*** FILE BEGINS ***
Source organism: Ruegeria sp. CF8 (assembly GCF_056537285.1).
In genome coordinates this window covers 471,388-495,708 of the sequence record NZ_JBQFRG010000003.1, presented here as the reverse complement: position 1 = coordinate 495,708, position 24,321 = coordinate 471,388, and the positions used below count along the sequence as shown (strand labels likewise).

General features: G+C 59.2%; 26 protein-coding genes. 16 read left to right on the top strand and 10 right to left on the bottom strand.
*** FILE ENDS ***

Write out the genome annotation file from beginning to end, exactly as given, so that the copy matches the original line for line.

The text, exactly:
Source organism: Ruegeria sp. CF8 (assembly GCF_056537285.1).
In genome coordinates this window covers 471,388-495,708 of the sequence record NZ_JBQFRG010000003.1, presented here as the reverse complement: position 1 = coordinate 495,708, position 24,321 = coordinate 471,388, and the positions used below count along the sequence as shown (strand labels likewise).

General features: G+C 59.2%; 26 protein-coding genes. 16 read left to right on the top strand and 10 right to left on the bottom strand.